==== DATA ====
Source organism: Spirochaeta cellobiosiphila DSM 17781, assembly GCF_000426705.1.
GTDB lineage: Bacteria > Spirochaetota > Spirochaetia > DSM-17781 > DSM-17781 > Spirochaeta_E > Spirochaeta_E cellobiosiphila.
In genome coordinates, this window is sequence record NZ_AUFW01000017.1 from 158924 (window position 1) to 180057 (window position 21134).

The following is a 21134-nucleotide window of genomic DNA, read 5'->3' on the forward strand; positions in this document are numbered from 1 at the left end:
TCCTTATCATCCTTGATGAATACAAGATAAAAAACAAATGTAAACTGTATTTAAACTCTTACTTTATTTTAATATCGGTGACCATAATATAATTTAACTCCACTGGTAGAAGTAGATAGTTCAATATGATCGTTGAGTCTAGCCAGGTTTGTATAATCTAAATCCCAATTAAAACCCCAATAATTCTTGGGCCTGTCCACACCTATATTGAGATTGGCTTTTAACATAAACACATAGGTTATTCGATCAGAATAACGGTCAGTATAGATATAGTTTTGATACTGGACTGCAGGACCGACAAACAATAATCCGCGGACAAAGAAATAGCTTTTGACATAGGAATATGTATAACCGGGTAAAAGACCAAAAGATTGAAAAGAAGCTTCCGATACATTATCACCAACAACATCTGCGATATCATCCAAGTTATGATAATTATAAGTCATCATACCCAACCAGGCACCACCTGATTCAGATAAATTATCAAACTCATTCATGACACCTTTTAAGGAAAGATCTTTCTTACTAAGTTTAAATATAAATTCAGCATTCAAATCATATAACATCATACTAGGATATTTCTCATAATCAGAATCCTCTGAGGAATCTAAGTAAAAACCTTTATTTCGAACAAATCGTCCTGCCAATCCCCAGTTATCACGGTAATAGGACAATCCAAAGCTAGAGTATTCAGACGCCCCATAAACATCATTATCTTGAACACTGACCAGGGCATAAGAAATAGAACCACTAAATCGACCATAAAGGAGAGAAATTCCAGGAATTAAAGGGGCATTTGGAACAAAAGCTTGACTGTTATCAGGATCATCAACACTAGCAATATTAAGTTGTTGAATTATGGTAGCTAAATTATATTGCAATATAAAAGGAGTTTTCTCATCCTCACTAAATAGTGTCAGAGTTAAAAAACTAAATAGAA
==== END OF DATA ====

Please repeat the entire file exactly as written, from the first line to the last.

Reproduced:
Source organism: Spirochaeta cellobiosiphila DSM 17781, assembly GCF_000426705.1.
GTDB lineage: Bacteria > Spirochaetota > Spirochaetia > DSM-17781 > DSM-17781 > Spirochaeta_E > Spirochaeta_E cellobiosiphila.
In genome coordinates, this window is sequence record NZ_AUFW01000017.1 from 158924 (window position 1) to 180057 (window position 21134).

The following is a 21134-nucleotide window of genomic DNA, read 5'->3' on the forward strand; positions in this document are numbered from 1 at the left end:
TCCTTATCATCCTTGATGAATACAAGATAAAAAACAAATGTAAACTGTATTTAAACTCTTACTTTATTTTAATATCGGTGACCATAATATAATTTAACTCCACTGGTAGAAGTAGATAGTTCAATATGATCGTTGAGTCTAGCCAGGTTTGTATAATCTAAATCCCAATTAAAACCCCAATAATTCTTGGGCCTGTCCACACCTATATTGAGATTGGCTTTTAACATAAACACATAGGTTATTCGATCAGAATAACGGTCAGTATAGATATAGTTTTGATACTGGACTGCAGGACCGACAAACAATAATCCGCGGACAAAGAAATAGCTTTTGACATAGGAATATGTATAACCGGGTAAAAGACCAAAAGATTGAAAAGAAGCTTCCGATACATTATCACCAACAACATCTGCGATATCATCCAAGTTATGATAATTATAAGTCATCATACCCAACCAGGCACCACCTGATTCAGATAAATTATCAAACTCATTCATGACACCTTTTAAGGAAAGATCTTTCTTACTAAGTTTAAATATAAATTCAGCATTCAAATCATATAACATCATACTAGGATATTTCTCATAATCAGAATCCTCTGAGGAATCTAAGTAAAAACCTTTATTTCGAACAAATCGTCCTGCCAATCCCCAGTTATCACGGTAATAGGACAATCCAAAGCTAGAGTATTCAGACGCCCCATAAACATCATTATCTTGAACACTGACCAGGGCATAAGAAATAGAACCACTAAATCGACCATAAAGGAGAGAAATTCCAGGAATTAAAGGGGCATTTGGAACAAAAGCTTGACTGTTATCAGGATCATCAACACTAGCAATATTAAGTTGTTGAATTATGGTAGCTAAATTATATTGCAATATAAAAGGAGTTTTCTCATCCTCACTAAATAGTGTCAGAGTTAAAAAACTAAATAGAA